Gibraltar Parliament passes ‘seminal’ legislation to regulating UK Armed Forces on the Rock
The Gibraltar Parliament yesterday approved legislation to regulate the presence of the UK Armed Forces in Gibraltar, in a move described as a seminal moment in the emancipation of the Gibraltarian community.
Gibraltar has been a key military staging post for Britain for centuries and, in the words of Chief Minister Fabian Picardo in Parliament yesterday, the military “ruled the roost”, often to the detriment of Gibraltarians.
While the Rock remains a key strategic asset, the UK’s military presence has shrunk over time as the role of Gibraltar’s civilian administration grew in parallel.
“And now, in a final step in this important process of this fortress passing from military to civilian control, the regulation of the British Armed Forces that had previously ruled the roost in this place will arise from legislation passed in a Parliament elected by direct universal suffrage of the people of Gibraltar,” Mr Picardo said.
The legislation approved yesterday gives effect in Gibraltar to certain provisions of the UK Armed Forces Act, which applies to service personnel and civilian employees.
It does so while respecting the Gibraltar Constitution and the primacy of the Royal Gibraltar Police as the lead law enforcement agency throughout Gibraltar.
In presenting the Bill to Parliament, the Chief Minister said Gibraltar’s relationship with the UK was now one of “partnership and complicity in pursuit of British foreign policy goals”.
But he was clear about the deeper significance of the legislation, which he said was the product not just of his administration but the work of all past Chief Ministers and ministers.
“It is the effect of the work of every Gibraltarian who has worked to mature our nation as we, the civilians who flocked to the rock in the aftermath of the British liberation, now assert by our law what the rights of the British Armed Forces are on this our Rock,” Mr Picardo said.
“That is the normal balance in any modern, constitutional, democratic monarchy.”
The need for this legislation was brought into sharp relief by the 2017 runway incident, during which the Ministry of Defence and the Royal Gibraltar Police became locked in a stand-off over jurisdiction in a criminal investigation involving a serving member of the Royal Air Force posted to the Rock.
The MoD said at the time that the case was a military investigation under UK jurisdiction but the RGP, which was legally obliged to establish whether any offence had been committed here, insisted it had primacy.
The row escalated after military officials tried to fly the serviceman to the UK and prevented local officers from executing a warrant signed by the Chief Justice of Gibraltar.
The RGP blocked the runway to prevent the man being flown to the UK, seizing equipment and arresting three senior UK military officials in Gibraltar on suspicion of hindering a criminal investigation.
The incident was ultimately defused and the man has since been convicted in the UK, but it highlighted a “jurisdictional gap” in Gibraltar law. That gap has now been addressed by the new legislation.
Yesterday Mr Picardo praised the UK Armed Forces as “our armed forces” and said Gibraltar continued to enjoy a strong relationship with the military.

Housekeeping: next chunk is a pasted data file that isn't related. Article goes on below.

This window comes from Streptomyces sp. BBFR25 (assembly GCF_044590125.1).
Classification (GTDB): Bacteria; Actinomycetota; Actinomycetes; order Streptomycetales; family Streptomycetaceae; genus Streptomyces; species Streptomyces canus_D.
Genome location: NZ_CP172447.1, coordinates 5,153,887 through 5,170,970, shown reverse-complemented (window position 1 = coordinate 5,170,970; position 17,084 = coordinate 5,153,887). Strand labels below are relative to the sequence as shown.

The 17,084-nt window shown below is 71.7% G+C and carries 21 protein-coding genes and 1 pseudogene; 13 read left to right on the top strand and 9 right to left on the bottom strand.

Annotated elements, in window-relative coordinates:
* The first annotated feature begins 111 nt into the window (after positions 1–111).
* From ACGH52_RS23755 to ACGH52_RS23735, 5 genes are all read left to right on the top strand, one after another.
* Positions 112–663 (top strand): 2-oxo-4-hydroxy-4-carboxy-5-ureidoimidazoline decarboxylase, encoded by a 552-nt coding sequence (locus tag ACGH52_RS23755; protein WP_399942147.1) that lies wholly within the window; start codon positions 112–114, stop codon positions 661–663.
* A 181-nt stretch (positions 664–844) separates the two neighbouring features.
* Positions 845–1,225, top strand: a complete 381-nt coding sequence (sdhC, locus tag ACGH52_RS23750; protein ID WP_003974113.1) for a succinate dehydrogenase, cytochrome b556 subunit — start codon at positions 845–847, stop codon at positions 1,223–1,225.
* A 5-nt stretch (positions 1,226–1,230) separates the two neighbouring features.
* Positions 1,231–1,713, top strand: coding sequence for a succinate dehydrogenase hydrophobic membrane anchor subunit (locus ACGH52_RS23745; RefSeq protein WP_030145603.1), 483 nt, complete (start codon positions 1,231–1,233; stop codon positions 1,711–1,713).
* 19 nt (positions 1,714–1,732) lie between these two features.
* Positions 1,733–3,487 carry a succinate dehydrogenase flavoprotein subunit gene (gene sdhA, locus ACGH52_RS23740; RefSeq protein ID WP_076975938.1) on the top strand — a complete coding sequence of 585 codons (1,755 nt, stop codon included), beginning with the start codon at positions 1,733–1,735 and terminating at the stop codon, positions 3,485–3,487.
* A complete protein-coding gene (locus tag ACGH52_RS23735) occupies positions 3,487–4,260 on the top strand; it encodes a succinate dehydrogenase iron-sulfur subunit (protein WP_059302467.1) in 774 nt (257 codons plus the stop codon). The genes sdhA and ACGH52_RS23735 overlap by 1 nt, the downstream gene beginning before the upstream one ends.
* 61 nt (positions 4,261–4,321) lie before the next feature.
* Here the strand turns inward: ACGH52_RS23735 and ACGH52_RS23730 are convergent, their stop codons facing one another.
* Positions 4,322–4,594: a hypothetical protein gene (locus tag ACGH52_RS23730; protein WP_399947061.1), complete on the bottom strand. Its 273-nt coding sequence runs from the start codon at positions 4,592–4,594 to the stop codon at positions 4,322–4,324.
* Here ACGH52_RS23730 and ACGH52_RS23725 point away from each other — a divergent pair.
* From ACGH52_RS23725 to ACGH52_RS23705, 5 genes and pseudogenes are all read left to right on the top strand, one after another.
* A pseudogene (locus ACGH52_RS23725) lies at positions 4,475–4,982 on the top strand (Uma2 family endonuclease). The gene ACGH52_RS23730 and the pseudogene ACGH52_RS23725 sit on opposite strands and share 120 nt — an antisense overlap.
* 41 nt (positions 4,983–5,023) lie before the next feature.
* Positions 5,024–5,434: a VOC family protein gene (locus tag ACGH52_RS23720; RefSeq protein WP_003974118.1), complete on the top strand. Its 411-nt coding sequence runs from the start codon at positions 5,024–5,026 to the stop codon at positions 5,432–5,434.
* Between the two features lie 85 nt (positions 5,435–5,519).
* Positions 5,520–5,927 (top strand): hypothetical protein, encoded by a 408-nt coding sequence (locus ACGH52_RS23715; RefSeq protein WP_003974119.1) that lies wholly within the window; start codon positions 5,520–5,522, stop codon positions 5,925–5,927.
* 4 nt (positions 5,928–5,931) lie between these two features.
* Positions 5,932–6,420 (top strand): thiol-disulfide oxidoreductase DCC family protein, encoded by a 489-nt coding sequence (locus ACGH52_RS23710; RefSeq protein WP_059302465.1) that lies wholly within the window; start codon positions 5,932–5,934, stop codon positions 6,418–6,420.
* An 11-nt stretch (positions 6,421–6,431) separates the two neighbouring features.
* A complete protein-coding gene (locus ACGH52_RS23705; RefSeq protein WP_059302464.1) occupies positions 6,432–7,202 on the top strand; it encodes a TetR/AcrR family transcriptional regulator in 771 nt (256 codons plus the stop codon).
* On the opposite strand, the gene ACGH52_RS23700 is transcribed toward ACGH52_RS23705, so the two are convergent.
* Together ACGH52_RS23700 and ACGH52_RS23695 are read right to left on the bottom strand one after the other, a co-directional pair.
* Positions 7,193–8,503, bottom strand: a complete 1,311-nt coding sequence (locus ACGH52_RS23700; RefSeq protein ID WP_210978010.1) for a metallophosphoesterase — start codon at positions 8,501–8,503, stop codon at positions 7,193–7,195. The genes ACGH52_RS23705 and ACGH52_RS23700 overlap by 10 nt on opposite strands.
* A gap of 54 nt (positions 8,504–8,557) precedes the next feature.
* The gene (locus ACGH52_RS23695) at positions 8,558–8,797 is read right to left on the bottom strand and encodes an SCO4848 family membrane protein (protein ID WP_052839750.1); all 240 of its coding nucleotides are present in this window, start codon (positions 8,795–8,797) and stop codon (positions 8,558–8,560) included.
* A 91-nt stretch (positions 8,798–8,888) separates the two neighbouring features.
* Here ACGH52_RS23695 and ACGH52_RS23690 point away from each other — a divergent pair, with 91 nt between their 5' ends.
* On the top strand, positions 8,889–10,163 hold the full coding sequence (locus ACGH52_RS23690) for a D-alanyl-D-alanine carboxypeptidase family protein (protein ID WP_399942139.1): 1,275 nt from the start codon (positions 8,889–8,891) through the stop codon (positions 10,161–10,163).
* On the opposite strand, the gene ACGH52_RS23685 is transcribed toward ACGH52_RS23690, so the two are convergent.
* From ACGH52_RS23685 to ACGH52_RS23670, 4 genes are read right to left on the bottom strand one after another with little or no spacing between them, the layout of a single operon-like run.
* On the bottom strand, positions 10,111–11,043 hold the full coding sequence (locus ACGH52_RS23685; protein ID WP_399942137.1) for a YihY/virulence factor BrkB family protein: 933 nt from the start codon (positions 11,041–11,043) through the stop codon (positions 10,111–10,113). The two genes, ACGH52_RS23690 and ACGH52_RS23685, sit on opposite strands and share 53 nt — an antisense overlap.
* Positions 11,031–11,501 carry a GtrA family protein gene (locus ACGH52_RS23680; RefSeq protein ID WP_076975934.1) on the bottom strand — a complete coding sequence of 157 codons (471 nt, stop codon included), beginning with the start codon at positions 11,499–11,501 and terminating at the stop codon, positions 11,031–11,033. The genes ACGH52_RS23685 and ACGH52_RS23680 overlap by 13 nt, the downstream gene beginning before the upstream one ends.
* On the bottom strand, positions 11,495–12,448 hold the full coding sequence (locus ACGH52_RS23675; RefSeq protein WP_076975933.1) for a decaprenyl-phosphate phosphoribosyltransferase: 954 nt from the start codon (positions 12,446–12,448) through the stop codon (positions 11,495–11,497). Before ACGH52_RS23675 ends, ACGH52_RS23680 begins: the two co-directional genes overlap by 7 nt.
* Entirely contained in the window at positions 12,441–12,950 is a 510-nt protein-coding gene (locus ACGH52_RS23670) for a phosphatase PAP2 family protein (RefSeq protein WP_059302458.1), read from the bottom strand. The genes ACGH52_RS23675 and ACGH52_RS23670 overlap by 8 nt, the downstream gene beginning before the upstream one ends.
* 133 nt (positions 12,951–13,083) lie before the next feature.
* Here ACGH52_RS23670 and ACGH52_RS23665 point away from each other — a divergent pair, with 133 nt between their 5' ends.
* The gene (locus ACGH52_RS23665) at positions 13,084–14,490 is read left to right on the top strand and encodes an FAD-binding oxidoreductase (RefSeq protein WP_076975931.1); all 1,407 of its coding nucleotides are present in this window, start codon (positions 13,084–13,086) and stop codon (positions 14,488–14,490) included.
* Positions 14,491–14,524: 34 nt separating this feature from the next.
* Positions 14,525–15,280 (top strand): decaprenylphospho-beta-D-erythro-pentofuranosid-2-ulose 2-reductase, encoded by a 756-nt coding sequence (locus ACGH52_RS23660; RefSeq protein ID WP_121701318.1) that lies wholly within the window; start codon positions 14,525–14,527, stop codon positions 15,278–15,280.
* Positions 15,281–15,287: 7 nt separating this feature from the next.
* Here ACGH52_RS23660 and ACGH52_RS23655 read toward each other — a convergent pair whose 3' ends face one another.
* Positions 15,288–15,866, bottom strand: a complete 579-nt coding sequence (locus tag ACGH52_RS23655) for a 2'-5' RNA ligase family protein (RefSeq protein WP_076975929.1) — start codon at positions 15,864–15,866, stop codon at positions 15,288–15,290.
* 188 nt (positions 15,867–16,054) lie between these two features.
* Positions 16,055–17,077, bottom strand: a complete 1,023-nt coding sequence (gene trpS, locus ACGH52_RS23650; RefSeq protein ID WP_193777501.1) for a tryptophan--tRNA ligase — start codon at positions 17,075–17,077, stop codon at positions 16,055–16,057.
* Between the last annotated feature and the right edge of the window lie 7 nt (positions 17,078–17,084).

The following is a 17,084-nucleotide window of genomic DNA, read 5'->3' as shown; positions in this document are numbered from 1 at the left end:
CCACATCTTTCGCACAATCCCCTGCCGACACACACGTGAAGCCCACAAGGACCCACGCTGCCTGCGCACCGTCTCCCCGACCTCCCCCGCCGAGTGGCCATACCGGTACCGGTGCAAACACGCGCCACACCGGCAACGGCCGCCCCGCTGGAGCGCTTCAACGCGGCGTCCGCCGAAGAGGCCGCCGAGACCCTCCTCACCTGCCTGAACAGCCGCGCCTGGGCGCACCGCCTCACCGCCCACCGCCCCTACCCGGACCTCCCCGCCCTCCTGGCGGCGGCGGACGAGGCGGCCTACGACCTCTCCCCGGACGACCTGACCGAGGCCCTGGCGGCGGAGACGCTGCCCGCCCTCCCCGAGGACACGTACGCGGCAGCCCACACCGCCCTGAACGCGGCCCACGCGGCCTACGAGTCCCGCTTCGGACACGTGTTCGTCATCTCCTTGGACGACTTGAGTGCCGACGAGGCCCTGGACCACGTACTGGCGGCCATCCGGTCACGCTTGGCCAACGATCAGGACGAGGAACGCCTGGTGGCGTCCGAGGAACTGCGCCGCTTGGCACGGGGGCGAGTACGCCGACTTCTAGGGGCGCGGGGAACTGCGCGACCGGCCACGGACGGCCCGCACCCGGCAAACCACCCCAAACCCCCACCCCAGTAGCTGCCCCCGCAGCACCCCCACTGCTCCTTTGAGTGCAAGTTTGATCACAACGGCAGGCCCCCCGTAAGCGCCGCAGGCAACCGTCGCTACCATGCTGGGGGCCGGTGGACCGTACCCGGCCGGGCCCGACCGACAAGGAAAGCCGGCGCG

“The support of our armed forces, British Armed Forces, is one of the key features of our unique and enduring relationship with the United Kingdom,” the Chief Minister told Parliament.
“It is one of the key features of our role as one of the British family of nations.”
“And, indeed, it is the key strategic feature that makes this Rock of ours such a geopolitically relevant asset to the United Kingdom and so desirable to others.”
The legislation received the support of the Opposition.
Elliott Phillips, the Leader of the Opposition, welcomed the move to “regularise and modernise” Gibraltar’s relationship with the British Armed Forces and said it would hopefully make situations like the one that unfolded on the runway “a thing of the past”.
He welcomed too the underlying significance of the legislation and the removal of “the last colonial vestiges” from this community.
The legislation applies to members of the UK Armed Forces and civilians with a close family of employment link to the military.
There are ongoing technical discussions between Gibraltar and the UK as to how the legislation will apply to members of the Gibraltar Regiment, who will not be covered by the law until those negotiations conclude.
The legislation does not apply to ordinary civilians or civilian property. It also states explicitly that the law does not affect any rights conferred by the Gibraltar Constitution.
The new legislation also sets out the cases where the RGP and the military police can each exercise jurisdiction.
A protocol has also been agreed between the Commissioner of Police and the Commander British Forces setting out a practical framework for when and how “jurisdiction, power and competence” can be exercised by each organisation, be it exclusively or in tandem.
As a general rule, the service police will not exercise any power of entry, search or seizure outside MoD premises in Gibraltar.
The protocol establishes that outside MoD premises, the service police shall be employed subject to such arrangements agreed with the RGP and only in limited, defined circumstances.
“The Protocol is intended to support the practical application of the Act by providing a guide to the coordination of approach to policing in Gibraltar between the RGP and the service police,” Mr Picardo said.
“Both forces have shown their commitment to establish close and regular support, consultation and co-operation which they have recognised as being crucially important and essential in order to promote a clear and effective working relationship between them to achieve their common purpose of upholding law and order in Gibraltar.”